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Alcohol A Big Issue In Maryland Legislature This Year

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One Maryland delegate says "arcane" liquor laws help prevent Montgomery County from becoming a nightlife hub.
One Maryland delegate says "arcane" liquor laws help prevent Montgomery County from becoming a nightlife hub.

The licensing and regulation of alcohol in the state takes up a lot of the work the Maryland General Assembly does in its yearly session. That much becomes clear when looking at some of the new laws that were passed by legislators before they adjourned for the year this week.

A report released earlier this year looked at nightlife in Maryland's most populous county, and the results did not paint a pretty picture. Residents of all ages in Montgomery County complained there were not enough nighttime and entertainment options, which the report noted may be the chief reason the county has the lowest percentage of people ages 20 to 34 of any jurisdiction in the D.C. region.

Delegate Sam Arora says it will take a lot to change that. But he successfully pushed to allow for more microbreweries in Montgomery County.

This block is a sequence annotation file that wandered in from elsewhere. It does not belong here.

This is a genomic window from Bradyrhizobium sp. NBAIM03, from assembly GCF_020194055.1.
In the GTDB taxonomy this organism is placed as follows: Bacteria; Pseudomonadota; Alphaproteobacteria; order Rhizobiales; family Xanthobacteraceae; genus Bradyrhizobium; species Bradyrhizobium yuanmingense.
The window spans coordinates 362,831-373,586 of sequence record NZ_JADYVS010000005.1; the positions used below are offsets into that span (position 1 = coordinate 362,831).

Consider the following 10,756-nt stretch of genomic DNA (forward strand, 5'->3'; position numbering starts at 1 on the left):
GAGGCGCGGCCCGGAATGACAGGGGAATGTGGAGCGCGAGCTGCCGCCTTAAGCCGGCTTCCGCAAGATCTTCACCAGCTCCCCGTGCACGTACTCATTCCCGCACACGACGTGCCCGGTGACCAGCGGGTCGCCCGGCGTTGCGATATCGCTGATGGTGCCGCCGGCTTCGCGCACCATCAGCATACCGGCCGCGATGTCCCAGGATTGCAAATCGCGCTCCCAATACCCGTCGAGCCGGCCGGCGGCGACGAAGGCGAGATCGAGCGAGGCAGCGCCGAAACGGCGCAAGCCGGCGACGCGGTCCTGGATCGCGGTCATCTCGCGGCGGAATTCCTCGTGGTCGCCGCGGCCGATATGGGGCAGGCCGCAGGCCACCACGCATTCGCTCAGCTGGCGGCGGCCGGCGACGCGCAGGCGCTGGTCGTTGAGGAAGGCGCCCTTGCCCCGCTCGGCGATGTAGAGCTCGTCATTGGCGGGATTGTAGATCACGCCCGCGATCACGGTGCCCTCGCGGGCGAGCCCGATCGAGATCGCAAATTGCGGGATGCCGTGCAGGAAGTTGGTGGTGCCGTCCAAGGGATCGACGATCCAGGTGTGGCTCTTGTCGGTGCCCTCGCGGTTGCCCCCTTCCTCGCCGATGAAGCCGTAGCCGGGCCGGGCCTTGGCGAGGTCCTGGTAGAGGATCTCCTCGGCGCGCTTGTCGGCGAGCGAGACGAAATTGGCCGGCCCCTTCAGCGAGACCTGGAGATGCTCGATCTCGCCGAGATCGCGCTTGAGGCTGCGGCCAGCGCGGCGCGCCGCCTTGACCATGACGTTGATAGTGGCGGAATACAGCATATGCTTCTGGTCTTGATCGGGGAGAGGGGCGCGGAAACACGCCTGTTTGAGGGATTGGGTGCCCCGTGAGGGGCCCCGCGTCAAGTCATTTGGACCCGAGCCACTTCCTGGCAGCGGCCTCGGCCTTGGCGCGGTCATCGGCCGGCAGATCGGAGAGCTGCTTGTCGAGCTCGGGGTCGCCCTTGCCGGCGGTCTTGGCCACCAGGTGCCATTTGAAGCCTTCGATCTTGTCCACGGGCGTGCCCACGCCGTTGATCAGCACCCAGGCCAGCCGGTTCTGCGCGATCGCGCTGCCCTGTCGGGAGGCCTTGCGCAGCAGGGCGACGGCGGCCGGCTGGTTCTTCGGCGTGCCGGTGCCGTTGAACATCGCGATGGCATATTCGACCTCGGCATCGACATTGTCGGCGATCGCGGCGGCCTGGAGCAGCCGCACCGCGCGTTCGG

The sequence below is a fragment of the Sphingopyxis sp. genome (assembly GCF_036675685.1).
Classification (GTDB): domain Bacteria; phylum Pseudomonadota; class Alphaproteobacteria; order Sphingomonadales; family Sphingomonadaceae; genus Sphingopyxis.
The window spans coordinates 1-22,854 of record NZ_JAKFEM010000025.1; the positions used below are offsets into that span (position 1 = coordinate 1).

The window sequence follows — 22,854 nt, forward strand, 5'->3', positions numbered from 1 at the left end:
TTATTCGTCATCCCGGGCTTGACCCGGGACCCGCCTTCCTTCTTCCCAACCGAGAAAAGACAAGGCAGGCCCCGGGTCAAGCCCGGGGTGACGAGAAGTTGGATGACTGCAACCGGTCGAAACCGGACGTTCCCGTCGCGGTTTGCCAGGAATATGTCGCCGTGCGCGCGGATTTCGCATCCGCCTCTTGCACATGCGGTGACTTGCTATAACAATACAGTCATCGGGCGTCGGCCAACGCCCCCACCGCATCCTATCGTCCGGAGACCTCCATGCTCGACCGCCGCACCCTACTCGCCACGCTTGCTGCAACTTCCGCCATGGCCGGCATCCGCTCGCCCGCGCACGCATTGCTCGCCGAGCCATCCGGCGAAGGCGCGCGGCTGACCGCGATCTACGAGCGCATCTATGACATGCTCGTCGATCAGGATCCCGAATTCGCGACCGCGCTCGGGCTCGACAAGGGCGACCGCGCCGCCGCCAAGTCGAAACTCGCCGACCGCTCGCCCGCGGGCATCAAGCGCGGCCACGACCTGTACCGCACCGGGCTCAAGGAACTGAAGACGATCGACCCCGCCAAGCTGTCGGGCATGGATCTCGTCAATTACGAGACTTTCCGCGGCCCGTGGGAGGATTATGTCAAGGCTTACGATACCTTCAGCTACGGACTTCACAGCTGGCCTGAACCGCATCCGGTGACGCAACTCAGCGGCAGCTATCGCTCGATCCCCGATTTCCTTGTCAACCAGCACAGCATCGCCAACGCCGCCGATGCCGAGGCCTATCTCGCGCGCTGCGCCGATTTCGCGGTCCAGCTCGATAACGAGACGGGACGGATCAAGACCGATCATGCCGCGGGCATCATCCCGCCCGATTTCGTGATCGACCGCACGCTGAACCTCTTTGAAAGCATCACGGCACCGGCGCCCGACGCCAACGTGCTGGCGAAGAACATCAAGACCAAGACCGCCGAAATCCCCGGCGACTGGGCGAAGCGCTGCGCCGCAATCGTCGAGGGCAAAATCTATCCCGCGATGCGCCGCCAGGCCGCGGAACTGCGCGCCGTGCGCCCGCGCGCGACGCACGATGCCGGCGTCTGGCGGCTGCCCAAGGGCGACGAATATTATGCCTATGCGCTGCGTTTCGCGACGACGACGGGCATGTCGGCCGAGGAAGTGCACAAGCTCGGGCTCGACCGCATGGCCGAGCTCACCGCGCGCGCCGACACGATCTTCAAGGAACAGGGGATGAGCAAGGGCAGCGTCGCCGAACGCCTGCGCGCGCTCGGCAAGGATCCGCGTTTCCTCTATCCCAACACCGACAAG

"I have to tell you, in all my years of policy and as an attorney, I have not found laws as complex and arcane as [Montgomery County's] liquor laws," Arora says. "One of the reasons I started looking at microbreweries was I'm a Montgomery County native. I grew up there. And I'm one of the younger delegates. I look around, there are not the kind of entertainment options I would want to see as compared to Washington, D.C."

Arora adds this is just a very small part. "I don't think all the focus on entertainment is just alcohol. But it's a lot of fun. You go to a new brewery with some friends, try a new craft brew in your local area, I think it's cool and fun," he says. "The same way five to 10 years ago wineries became very popular."

But what the General Assembly giveth it can also taketh away. If you do drink liquor in Maryland, you will imbibe it in liquid form, as lawmakers outlawed so-called "vaportinis" and other drinks that can be consumed by inhaling them. And when you buy that liquid liquor, you won't be able to get 190-proof alcohol much longer as it will be banned starting July 1. Lawmakers targeted grain alcohol sold by the brand Everclear that is popular with college students.


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